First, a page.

• Salem Harbor Branch

  • Discussion relating to the pre-1983 B&M and MEC railroads. For current operations, please see the Pan Am Railways Forum.
Discussion relating to the pre-1983 B&M and MEC railroads. For current operations, please see the Pan Am Railways Forum.

Moderator: MEC407

  by RenegadeMonster
Digging around today I found a listing for Salem Harbor Branch on Wikipedia, but there is no article / information listed about it.

It does exist on this MAP I found when searching on Google: https://www.google.com/maps/d/u/0/viewe ... 1-53c&z=17

Looks like it split off the main line of the Eastern south of the Beverly draw bridge and north of the Peabody Branch and went to the Salem Harbor.

I haven't been able to find anything else useful on Google.

When was this branch constructed and when was the last time It saw service.

Do any remains of the branch line exist that can be traced? I'd be interested in trying to find it if anything still exists.
  by The EGE
Oh wow, I created that map probably 8 years ago.

The branch to Phillips Wharf was built in 1850 by the Salem & Lowell Railroad (which actually used trackage rights on the Essex RR between Peabody and Salem). The S&L was operated by the Lawrence & Lowell, which was loosely associated with the B&M for part of the 1850s. The Boston & Lowell leased both the S&L and L&L in 1858 to keep its monopoly on Lowell service; this also gave the B&L access to a second good port.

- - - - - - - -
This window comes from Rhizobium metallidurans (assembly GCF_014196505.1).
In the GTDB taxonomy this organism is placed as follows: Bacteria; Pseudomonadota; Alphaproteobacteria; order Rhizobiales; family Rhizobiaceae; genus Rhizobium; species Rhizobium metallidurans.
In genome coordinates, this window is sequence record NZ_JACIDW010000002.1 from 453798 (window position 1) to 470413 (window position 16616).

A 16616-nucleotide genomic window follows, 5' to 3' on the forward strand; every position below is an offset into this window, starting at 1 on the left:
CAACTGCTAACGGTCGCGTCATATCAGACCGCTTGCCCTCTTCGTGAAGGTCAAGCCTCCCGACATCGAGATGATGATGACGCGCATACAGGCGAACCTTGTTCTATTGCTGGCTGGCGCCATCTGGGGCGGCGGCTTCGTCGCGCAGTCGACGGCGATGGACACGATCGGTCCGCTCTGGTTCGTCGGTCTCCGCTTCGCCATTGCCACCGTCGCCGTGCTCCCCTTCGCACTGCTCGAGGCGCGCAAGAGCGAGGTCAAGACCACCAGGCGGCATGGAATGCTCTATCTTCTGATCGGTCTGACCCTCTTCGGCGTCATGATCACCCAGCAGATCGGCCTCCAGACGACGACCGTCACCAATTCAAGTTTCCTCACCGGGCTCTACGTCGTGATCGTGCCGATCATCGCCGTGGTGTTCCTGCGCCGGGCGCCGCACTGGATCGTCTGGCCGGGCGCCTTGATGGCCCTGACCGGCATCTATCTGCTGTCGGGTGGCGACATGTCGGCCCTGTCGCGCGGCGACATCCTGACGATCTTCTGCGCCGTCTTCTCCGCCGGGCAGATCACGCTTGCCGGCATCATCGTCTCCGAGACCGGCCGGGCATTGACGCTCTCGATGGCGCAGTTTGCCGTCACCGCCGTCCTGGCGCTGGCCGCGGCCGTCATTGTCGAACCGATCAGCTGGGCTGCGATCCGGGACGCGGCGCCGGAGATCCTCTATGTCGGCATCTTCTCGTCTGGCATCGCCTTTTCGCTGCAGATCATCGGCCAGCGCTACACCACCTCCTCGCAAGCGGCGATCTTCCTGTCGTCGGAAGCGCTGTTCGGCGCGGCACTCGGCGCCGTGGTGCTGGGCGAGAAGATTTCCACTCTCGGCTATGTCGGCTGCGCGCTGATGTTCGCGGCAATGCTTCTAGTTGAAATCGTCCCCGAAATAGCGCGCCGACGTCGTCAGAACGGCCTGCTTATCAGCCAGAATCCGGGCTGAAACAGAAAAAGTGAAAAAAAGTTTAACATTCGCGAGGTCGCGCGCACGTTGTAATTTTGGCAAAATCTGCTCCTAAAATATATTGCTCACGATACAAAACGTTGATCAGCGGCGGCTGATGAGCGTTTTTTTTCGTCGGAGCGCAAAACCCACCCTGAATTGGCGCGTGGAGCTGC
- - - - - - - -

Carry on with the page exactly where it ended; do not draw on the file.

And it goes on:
In the 1870s, the B&L developed Phillips Wharf as a coal wharf to supply the Merrimack Valley. A second parallel wharf, the Philadelphia Wharf, was built in 1873 by the Philadelphia & Reading Coal Company (a subsidiary of the Reading RR). Salem was by that point otherwise declining as a trade port because of the shallow harbor; despite attempts by the Reading to revive it in the early 1900s, it ceased use as a coal port around 1916.

A short spur was built (probably in the 1880s) along E Collins Street to Lathrop Street, where railroad shops were located. I don't believe the spur ever extended to the gas company property. That spur was gone by the 1940s, possibly earlier.

Beginning in 1924, the Tenney company filled in the space between the wharves and surrounding mud flats to build a new coal-fired power plant. For the next 25 years, the improved site served primarily as a coal transload facility; the power plant was not built until 1950. The branch appears to have been abandoned not long after.

In 1996, the Peter F. Tracy walkway opened on most of the old branch. A park occupies the section nearest the power plant (which was replaced by a smaller natural gas power plant last year).
  by RenegadeMonster
Great info.

Thank you.